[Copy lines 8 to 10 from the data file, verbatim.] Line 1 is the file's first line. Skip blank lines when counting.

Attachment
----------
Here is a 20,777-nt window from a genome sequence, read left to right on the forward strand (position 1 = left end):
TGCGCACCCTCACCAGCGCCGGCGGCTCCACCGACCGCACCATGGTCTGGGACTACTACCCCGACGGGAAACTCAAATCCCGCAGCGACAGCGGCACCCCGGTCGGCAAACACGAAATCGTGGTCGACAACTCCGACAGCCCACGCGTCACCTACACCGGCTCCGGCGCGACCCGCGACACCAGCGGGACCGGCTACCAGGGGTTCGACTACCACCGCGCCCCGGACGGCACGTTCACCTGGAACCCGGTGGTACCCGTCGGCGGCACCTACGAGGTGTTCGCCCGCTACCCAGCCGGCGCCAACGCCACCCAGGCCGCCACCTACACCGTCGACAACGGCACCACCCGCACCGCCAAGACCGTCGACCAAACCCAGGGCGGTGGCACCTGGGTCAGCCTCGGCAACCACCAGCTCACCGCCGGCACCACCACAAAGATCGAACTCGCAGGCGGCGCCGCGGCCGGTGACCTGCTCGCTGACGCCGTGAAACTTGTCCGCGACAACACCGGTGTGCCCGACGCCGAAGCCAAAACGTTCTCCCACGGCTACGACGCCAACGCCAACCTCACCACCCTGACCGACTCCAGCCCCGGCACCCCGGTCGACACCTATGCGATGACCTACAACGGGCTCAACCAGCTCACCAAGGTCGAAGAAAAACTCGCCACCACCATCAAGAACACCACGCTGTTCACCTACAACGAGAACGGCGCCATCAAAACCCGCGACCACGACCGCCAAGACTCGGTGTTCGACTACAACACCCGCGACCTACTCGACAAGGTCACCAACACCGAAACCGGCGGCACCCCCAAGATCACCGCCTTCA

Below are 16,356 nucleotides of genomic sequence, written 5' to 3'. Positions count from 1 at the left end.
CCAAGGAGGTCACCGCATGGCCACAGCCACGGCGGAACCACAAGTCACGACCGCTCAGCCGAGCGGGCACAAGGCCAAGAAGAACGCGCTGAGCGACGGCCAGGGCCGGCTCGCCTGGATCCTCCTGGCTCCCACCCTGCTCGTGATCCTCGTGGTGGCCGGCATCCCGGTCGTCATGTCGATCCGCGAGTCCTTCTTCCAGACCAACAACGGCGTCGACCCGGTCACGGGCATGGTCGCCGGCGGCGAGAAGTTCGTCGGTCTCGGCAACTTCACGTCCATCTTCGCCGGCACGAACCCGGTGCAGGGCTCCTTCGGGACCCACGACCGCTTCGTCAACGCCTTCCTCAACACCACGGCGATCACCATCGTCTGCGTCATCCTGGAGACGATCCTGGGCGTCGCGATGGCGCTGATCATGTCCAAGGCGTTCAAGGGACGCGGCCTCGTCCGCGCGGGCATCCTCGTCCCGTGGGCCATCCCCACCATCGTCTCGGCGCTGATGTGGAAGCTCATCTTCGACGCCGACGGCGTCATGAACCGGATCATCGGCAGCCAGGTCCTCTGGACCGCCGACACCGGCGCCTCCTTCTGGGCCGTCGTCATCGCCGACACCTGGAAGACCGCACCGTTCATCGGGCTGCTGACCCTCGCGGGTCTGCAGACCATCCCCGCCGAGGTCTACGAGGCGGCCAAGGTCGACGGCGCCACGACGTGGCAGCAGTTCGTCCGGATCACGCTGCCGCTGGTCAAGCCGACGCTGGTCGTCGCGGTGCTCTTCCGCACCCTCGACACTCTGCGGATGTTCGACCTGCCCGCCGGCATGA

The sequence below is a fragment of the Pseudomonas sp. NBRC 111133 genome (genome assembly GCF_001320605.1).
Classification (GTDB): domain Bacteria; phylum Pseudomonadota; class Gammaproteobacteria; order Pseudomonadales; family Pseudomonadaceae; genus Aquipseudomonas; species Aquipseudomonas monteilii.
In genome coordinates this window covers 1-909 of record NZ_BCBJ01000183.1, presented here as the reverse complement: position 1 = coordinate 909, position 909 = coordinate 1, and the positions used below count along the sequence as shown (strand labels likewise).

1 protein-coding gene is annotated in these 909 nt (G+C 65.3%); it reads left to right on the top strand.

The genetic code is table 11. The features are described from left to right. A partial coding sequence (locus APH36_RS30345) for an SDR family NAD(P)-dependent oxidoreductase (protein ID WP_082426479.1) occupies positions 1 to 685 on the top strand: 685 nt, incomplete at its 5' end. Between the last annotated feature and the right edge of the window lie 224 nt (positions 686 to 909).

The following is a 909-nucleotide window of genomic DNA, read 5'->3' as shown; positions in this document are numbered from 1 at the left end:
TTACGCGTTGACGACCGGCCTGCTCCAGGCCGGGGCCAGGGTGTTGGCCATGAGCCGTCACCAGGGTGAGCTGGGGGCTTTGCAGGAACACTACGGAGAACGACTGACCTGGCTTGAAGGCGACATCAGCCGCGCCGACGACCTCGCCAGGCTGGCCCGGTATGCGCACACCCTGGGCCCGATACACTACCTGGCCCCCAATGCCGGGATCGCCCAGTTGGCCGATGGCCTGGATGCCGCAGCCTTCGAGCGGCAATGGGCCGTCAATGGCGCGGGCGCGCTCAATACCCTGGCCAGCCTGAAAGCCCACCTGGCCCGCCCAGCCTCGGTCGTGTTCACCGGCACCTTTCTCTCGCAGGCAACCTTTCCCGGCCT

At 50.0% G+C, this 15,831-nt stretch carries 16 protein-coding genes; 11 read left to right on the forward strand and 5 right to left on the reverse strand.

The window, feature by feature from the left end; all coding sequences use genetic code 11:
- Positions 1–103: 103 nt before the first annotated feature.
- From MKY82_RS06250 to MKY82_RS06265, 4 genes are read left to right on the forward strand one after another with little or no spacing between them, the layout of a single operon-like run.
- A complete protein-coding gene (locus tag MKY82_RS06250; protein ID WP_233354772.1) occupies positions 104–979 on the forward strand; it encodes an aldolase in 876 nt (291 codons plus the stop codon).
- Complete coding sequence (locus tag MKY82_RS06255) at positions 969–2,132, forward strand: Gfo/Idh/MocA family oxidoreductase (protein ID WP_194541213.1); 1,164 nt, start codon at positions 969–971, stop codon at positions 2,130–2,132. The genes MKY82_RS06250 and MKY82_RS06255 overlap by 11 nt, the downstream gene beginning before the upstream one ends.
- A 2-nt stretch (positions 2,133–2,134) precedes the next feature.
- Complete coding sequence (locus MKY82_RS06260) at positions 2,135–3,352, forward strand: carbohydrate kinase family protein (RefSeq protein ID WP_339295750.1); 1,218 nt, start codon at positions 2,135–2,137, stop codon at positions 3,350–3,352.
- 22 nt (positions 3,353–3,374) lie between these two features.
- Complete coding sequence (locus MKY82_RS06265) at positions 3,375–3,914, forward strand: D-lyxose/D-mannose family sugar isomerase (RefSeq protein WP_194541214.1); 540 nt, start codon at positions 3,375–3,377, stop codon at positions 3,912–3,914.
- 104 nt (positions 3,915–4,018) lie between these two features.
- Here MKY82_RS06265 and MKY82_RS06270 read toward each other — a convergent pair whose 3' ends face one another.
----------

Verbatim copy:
1 protein-coding gene is annotated in these 909 nt (G+C 65.3%); it reads left to right on the top strand.

The genetic code is table 11. The features are described from left to right. A partial coding sequence (locus APH36_RS30345) for an SDR family NAD(P)-dependent oxidoreductase (protein ID WP_082426479.1) occupies positions 1 to 685 on the top strand: 685 nt, incomplete at its 5' end. Between the last annotated feature and the right edge of the window lie 224 nt (positions 686 to 909).

The following is a 909-nucleotide window of genomic DNA, read 5'->3' as shown; positions in this document are numbered from 1 at the left end: